The second pass considers the type of application and indicates the geometry of the insert. For either turning or milling, inserts are sorted according to light ("F"), general purpose ("M"), and heavy duty ("R") conditions.
The final selection pass allows consideration of the machining conditions and indicates the insert grade. For either turning or milling, inserts can be selected to handle "good," average" or "difficult" conditions.
Based on cutting objectives, such as versatility, productivity and security, operators can choose the best tool. For all inserts, recommended cutting data are printed directly on the insert box to assure optimum efficiency in use. These data are based on extensive laboratory tests and controlled field application of the inserts and are constantly updated.
Through CoroKey, operators have cut the amount of time needed to identify the right tool and cutting parameters for the job. No longer do operators have to "cut-and-hope" when starting a job. According to Mr. Renner, "The real advantage of CoroKey is not its impact on any particular product we manufacture. The real impact comes from the system allowing operators to choose and apply their tooling more effectively."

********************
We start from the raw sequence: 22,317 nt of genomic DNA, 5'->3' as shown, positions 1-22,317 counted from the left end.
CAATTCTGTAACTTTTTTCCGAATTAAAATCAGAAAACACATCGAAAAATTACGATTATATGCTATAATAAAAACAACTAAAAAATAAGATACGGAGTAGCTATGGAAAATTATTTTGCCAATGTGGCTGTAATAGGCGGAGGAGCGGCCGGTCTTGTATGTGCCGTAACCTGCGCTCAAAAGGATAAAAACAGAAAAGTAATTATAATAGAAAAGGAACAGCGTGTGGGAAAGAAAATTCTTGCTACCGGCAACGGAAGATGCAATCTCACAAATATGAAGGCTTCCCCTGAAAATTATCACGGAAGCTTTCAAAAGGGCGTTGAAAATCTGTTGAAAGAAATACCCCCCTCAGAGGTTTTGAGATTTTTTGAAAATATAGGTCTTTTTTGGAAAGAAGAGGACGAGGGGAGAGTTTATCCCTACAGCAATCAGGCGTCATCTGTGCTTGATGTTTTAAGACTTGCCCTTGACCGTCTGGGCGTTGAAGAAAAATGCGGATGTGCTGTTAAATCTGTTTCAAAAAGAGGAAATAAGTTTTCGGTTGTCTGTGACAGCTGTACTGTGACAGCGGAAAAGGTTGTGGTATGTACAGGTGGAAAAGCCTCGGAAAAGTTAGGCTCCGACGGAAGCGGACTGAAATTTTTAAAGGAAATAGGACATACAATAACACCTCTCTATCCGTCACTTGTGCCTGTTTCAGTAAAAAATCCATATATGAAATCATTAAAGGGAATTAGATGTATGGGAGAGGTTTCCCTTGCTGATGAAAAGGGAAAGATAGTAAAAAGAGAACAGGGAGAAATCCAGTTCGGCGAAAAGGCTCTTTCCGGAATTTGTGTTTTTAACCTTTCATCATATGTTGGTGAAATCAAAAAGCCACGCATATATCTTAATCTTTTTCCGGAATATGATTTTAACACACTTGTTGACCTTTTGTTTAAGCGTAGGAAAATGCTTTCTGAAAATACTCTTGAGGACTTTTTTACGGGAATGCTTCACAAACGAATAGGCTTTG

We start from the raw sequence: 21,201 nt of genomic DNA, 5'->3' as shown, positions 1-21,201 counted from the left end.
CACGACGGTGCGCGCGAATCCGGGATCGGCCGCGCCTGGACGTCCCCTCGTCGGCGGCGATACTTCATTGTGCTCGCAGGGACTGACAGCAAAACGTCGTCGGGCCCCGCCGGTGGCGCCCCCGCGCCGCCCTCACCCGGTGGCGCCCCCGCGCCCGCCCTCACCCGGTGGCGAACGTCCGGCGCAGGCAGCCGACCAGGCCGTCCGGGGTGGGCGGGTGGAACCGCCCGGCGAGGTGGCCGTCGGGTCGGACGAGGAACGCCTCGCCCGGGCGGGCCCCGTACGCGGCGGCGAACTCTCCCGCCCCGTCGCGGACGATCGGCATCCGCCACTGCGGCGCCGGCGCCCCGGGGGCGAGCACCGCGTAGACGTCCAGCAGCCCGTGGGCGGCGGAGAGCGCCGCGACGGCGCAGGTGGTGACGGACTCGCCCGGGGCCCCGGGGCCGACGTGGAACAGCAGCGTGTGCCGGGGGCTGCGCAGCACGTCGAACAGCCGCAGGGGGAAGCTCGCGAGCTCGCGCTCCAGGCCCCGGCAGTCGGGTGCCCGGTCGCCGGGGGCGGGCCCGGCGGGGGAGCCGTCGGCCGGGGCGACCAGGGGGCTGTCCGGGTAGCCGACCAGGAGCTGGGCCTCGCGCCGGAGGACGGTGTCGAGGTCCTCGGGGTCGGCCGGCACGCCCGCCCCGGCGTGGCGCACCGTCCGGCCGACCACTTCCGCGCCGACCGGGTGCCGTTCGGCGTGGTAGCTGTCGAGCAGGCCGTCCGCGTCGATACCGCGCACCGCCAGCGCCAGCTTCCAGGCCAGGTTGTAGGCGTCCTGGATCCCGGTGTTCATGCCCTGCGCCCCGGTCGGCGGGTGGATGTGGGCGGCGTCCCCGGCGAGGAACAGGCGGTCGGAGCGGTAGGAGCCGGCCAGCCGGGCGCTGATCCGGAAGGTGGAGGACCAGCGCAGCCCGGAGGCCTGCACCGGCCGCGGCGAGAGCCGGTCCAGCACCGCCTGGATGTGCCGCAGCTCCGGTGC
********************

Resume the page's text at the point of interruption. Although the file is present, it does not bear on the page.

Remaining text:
"Many tools can run correctly and run well," says Mr. Renner. "What is critical is that the cutting data selected for a certain tool is available, accurate and easy to read. Many tool suppliers make quality tooling, but if we don't run their tools correctly, they will fail."
"Getting operators to understand this point was a slow revolution for Mr. Renner. "I didn't have the power to tell the operators to use only the Sandvik inserts and the CoroKey system. It wouldn't have worked if I just handed them the insert and gave them some numbers."
To encourage use of CoroKey, the Sandvik representative and Mr. Renner worked beside the operators while they ran the tools at the suggested feeds and speeds. This proved to be quite effective in promoting acceptance of systematic tool selection. "They saw that the cutting recommendations worked well and also that the increased cutting speeds did not mean additional headaches," says Mr. Renner.
The performance of the tools at the recommended feeds and speeds provided operators with faster cutting times. The overall result has been shorter cycle times and higher job throughput. "It has been common to reduce cycle times by 30 percent," says Mr. Renner, "and not uncommon to reduce them by 50 percent."
The new tool selection program has also reduced the tool inventory. "We have minimized the number of tools necessary to do our work, yet we have all the tools we need for every application," explains Mr. Renner.
CoroKey has allowed BuTech to make the most of its resources. "Faster speeds and feeds mean higher throughput and greater operator productivity," Mr. Renner claims. Since implementing CoroKey, he sees less frustration on the floor since tool life is now predictable, and cutting parameters are close to optimum for each tool. "Operators know they can put a tool in, insert the part, "push the button and have confidence that the tool will work well."